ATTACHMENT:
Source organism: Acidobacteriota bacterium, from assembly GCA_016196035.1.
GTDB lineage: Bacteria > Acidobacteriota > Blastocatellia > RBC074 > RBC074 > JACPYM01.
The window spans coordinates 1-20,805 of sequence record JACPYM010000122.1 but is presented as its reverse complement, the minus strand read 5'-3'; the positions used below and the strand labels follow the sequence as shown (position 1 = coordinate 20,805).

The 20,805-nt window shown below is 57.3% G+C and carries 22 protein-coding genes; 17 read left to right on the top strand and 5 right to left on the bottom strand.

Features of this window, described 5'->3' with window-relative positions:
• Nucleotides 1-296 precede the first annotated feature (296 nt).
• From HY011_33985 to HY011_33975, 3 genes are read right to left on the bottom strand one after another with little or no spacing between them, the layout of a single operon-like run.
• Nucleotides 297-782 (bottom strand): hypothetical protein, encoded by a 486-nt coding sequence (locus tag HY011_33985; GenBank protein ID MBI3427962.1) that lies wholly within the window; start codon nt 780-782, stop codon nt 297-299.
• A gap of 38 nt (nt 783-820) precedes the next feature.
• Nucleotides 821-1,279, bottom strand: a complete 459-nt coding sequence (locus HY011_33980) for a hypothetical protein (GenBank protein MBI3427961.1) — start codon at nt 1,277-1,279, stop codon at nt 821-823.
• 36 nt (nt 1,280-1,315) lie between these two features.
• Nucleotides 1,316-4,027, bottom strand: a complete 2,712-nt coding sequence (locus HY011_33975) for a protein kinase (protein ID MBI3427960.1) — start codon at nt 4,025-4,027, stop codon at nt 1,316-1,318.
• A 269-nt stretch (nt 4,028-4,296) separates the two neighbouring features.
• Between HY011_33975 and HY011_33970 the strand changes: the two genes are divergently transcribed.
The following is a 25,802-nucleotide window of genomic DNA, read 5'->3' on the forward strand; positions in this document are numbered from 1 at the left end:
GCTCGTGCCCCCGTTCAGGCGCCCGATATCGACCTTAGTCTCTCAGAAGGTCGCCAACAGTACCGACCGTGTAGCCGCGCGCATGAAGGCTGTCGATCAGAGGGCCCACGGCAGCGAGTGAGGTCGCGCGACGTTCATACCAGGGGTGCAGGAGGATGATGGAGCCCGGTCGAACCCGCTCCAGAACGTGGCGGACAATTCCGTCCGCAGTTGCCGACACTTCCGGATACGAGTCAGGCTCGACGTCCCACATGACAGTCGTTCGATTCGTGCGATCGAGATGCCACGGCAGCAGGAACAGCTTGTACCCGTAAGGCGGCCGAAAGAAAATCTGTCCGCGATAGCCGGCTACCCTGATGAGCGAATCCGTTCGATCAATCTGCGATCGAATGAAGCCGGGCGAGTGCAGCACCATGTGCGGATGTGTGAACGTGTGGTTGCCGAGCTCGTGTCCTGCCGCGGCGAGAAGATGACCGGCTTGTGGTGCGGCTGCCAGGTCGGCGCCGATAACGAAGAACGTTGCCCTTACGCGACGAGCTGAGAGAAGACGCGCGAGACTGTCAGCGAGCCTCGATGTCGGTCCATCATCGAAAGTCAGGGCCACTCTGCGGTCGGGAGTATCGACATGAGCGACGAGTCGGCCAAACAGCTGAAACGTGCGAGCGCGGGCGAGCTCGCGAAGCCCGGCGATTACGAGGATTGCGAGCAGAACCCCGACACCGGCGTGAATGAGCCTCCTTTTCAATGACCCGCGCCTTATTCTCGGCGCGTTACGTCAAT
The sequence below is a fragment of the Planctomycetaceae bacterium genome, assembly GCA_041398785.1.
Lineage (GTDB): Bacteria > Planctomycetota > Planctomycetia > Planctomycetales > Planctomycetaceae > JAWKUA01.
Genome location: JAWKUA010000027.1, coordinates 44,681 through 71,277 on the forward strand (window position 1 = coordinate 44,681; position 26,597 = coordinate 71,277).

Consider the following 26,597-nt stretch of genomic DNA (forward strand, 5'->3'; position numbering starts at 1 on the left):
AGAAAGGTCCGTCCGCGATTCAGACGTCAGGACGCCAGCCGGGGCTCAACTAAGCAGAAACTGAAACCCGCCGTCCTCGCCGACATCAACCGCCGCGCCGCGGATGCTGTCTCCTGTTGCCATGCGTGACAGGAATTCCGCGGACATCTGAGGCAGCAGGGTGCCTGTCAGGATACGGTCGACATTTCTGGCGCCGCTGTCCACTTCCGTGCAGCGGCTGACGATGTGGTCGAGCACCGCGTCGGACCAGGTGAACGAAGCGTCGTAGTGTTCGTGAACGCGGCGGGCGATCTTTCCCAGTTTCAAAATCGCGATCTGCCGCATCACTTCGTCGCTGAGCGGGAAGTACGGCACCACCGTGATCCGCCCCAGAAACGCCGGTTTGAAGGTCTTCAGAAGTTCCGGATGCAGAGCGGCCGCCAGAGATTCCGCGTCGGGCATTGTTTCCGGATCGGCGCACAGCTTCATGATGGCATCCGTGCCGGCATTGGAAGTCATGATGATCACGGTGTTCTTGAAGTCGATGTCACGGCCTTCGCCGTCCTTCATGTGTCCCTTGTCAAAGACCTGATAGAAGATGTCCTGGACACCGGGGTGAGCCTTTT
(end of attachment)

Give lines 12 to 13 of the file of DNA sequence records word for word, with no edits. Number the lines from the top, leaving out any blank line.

• Nucleotides 1,316-4,027, bottom strand: a complete 2,712-nt coding sequence (locus HY011_33975) for a protein kinase (protein ID MBI3427960.1) — start codon at nt 4,025-4,027, stop codon at nt 1,316-1,318.
• A 269-nt stretch (nt 4,028-4,296) separates the two neighbouring features.